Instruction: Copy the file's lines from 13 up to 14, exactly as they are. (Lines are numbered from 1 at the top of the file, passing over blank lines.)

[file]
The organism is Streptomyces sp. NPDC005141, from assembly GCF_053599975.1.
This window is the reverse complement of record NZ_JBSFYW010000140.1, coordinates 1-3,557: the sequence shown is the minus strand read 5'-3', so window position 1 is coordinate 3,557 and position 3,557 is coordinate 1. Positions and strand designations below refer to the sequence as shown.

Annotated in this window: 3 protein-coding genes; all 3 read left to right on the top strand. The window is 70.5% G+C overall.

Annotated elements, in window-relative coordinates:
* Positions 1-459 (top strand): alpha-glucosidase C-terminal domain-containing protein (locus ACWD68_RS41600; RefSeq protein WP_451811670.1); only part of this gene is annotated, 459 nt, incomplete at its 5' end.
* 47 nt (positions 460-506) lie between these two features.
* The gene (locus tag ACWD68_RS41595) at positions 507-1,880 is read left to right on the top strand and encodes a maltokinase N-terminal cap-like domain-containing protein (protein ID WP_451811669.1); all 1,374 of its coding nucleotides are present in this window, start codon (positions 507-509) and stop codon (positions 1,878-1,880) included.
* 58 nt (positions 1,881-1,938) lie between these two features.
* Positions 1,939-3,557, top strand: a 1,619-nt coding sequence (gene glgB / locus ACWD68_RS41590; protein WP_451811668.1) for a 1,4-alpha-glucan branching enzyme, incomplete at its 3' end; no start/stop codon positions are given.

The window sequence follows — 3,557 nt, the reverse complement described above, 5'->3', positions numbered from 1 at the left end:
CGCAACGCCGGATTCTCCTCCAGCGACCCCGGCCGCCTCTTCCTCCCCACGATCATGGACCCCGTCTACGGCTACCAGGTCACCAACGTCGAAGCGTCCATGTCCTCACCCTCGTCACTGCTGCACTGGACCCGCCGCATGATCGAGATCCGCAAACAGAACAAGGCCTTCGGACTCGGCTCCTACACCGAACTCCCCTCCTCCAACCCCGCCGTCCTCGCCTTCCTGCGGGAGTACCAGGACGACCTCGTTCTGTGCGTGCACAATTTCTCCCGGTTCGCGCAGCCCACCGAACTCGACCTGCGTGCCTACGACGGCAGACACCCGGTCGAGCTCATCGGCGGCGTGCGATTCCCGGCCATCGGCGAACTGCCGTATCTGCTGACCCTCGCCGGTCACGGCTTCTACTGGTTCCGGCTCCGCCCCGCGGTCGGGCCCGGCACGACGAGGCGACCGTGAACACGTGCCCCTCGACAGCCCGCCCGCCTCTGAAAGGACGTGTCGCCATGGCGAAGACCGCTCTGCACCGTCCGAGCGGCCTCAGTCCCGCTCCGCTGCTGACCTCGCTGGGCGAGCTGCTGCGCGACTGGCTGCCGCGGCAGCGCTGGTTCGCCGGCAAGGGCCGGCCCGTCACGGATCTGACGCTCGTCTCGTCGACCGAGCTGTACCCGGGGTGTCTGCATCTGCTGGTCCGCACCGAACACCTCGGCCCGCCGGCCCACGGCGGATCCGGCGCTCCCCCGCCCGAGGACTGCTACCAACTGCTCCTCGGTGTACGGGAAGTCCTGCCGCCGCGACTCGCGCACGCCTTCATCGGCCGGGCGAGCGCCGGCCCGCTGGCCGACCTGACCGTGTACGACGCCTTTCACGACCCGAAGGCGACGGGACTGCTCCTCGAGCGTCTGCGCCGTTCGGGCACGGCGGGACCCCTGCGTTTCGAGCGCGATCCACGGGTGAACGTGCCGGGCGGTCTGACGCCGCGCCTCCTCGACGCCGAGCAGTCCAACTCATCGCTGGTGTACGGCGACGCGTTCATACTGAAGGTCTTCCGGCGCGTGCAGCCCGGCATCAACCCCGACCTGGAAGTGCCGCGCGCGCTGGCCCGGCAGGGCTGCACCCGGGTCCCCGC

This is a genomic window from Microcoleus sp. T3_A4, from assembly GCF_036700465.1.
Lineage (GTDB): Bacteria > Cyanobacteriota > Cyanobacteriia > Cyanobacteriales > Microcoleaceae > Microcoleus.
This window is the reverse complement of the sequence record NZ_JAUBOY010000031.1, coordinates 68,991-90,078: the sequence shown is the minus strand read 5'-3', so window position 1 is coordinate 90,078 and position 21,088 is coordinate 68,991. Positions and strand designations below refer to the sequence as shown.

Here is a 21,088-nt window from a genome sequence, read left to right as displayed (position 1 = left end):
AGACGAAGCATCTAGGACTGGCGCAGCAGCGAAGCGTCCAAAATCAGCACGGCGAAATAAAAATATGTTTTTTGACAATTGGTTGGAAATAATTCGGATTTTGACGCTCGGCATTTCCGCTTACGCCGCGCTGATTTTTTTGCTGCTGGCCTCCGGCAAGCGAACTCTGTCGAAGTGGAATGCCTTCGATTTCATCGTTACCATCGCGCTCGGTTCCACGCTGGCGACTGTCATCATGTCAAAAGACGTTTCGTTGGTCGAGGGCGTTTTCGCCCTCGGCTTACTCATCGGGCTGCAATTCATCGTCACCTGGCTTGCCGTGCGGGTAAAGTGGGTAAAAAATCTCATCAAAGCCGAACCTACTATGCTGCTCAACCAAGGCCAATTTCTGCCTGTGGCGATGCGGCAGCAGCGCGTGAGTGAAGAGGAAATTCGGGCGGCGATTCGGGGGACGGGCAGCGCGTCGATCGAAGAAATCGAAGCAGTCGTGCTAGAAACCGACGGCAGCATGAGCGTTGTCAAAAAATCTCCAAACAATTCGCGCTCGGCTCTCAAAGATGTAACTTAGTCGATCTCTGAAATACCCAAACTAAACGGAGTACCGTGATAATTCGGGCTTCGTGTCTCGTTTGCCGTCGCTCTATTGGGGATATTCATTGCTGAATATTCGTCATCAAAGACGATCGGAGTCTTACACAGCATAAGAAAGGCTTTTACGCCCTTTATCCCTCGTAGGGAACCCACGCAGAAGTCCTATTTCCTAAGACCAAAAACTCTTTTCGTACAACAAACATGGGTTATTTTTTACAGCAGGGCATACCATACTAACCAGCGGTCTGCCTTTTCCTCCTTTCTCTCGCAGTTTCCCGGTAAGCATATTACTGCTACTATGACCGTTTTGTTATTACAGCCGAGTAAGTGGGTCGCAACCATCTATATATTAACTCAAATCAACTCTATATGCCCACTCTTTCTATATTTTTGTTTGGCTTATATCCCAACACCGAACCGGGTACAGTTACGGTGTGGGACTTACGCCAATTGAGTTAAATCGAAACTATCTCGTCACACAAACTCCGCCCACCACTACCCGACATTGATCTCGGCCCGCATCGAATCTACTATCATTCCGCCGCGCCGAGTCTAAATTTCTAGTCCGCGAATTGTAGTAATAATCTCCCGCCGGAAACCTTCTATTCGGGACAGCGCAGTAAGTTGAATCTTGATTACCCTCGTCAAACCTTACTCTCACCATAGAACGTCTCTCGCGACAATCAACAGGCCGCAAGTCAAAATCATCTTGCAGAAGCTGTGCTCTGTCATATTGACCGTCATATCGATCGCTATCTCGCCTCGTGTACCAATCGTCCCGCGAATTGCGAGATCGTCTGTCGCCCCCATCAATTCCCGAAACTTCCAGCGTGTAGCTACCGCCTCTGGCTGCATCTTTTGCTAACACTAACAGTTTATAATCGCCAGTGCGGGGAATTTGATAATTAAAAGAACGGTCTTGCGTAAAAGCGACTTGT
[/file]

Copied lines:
Lineage (GTDB): Bacteria > Cyanobacteriota > Cyanobacteriia > Cyanobacteriales > Microcoleaceae > Microcoleus.
This window is the reverse complement of the sequence record NZ_JAUBOY010000031.1, coordinates 68,991-90,078: the sequence shown is the minus strand read 5'-3', so window position 1 is coordinate 90,078 and position 21,088 is coordinate 68,991. Positions and strand designations below refer to the sequence as shown.